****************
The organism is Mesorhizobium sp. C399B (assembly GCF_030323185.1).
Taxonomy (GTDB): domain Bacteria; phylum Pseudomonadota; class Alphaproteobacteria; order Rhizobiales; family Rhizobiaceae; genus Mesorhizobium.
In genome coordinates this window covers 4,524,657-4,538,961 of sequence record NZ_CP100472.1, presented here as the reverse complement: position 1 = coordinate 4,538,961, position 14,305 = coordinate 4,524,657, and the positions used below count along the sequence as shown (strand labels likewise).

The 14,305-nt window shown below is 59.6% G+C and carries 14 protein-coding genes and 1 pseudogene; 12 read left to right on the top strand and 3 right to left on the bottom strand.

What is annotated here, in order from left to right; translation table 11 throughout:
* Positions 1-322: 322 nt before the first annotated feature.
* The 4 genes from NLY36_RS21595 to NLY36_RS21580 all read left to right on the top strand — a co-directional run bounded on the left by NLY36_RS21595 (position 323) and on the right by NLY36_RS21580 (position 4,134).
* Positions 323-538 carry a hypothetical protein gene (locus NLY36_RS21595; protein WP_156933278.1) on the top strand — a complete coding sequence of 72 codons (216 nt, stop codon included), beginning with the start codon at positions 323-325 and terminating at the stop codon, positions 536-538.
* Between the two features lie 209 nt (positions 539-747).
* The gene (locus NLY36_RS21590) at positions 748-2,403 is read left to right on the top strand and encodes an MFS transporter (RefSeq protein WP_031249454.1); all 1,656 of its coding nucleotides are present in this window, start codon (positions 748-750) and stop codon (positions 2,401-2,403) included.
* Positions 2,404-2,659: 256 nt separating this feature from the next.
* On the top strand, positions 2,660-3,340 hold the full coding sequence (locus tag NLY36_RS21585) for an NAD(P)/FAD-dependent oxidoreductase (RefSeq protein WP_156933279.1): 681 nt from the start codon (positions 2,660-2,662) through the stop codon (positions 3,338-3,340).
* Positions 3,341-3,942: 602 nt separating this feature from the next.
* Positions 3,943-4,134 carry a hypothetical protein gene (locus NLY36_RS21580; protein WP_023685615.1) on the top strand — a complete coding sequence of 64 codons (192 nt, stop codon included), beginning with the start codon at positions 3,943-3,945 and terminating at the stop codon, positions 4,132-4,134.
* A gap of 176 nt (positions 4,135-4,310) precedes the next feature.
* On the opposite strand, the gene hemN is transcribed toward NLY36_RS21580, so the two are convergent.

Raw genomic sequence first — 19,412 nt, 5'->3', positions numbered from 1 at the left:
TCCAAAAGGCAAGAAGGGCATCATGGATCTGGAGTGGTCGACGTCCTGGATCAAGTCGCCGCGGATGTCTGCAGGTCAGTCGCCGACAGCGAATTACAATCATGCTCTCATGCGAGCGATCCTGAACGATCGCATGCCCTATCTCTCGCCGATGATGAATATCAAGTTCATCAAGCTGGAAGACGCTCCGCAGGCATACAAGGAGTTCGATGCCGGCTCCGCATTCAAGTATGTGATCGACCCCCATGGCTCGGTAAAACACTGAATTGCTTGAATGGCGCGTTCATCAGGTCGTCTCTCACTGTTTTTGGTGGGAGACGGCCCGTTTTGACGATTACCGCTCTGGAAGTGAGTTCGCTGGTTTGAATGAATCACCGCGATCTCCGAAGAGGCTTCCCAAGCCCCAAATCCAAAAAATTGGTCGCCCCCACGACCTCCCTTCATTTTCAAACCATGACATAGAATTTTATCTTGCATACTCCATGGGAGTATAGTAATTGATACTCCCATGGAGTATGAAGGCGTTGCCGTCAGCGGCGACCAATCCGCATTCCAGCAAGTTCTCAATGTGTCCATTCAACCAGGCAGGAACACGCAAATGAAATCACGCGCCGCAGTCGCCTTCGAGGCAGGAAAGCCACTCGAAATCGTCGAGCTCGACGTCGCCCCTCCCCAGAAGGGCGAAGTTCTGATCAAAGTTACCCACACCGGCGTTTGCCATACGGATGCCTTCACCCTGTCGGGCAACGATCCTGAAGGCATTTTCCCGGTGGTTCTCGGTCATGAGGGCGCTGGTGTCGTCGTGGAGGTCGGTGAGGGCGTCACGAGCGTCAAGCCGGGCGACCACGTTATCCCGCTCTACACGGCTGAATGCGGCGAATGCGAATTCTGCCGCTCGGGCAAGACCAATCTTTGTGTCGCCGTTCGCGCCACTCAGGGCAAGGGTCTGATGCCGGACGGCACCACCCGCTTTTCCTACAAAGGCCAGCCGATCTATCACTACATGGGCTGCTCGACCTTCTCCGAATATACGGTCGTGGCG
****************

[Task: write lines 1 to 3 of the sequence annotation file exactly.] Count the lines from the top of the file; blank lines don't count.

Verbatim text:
The organism is Mesorhizobium sp. C399B (assembly GCF_030323185.1).
Taxonomy (GTDB): domain Bacteria; phylum Pseudomonadota; class Alphaproteobacteria; order Rhizobiales; family Rhizobiaceae; genus Mesorhizobium.
In genome coordinates this window covers 4,524,657-4,538,961 of sequence record NZ_CP100472.1, presented here as the reverse complement: position 1 = coordinate 4,538,961, position 14,305 = coordinate 4,524,657, and the positions used below count along the sequence as shown (strand labels likewise).